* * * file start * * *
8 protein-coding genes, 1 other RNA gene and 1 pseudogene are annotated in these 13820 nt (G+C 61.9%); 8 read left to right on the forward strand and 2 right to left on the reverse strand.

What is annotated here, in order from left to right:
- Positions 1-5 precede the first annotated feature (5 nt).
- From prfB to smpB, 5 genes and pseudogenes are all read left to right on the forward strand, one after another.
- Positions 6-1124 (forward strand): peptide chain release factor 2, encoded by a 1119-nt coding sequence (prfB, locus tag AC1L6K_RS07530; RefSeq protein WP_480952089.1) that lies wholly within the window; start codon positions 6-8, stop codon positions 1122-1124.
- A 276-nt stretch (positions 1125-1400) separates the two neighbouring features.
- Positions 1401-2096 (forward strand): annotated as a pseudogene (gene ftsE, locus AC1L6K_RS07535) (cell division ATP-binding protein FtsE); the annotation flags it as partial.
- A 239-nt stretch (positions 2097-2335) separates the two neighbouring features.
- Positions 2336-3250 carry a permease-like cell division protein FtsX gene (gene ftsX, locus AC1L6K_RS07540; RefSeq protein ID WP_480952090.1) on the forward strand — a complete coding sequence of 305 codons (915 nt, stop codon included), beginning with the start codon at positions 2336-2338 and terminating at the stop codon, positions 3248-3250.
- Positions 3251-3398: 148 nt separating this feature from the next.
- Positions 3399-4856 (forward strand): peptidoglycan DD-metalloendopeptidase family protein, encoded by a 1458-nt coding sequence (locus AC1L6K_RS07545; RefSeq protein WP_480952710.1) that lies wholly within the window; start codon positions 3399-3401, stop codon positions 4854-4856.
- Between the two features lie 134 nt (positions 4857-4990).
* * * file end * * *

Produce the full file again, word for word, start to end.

8 protein-coding genes, 1 other RNA gene and 1 pseudogene are annotated in these 13820 nt (G+C 61.9%); 8 read left to right on the forward strand and 2 right to left on the reverse strand.

What is annotated here, in order from left to right:
- Positions 1-5 precede the first annotated feature (5 nt).
- From prfB to smpB, 5 genes and pseudogenes are all read left to right on the forward strand, one after another.
- Positions 6-1124 (forward strand): peptide chain release factor 2, encoded by a 1119-nt coding sequence (prfB, locus tag AC1L6K_RS07530; RefSeq protein WP_480952089.1) that lies wholly within the window; start codon positions 6-8, stop codon positions 1122-1124.
- A 276-nt stretch (positions 1125-1400) separates the two neighbouring features.
- Positions 1401-2096 (forward strand): annotated as a pseudogene (gene ftsE, locus AC1L6K_RS07535) (cell division ATP-binding protein FtsE); the annotation flags it as partial.
- A 239-nt stretch (positions 2097-2335) separates the two neighbouring features.
- Positions 2336-3250 carry a permease-like cell division protein FtsX gene (gene ftsX, locus AC1L6K_RS07540; RefSeq protein ID WP_480952090.1) on the forward strand — a complete coding sequence of 305 codons (915 nt, stop codon included), beginning with the start codon at positions 2336-2338 and terminating at the stop codon, positions 3248-3250.
- Positions 3251-3398: 148 nt separating this feature from the next.
- Positions 3399-4856 (forward strand): peptidoglycan DD-metalloendopeptidase family protein, encoded by a 1458-nt coding sequence (locus AC1L6K_RS07545; RefSeq protein WP_480952710.1) that lies wholly within the window; start codon positions 3399-3401, stop codon positions 4854-4856.
- Between the two features lie 134 nt (positions 4857-4990).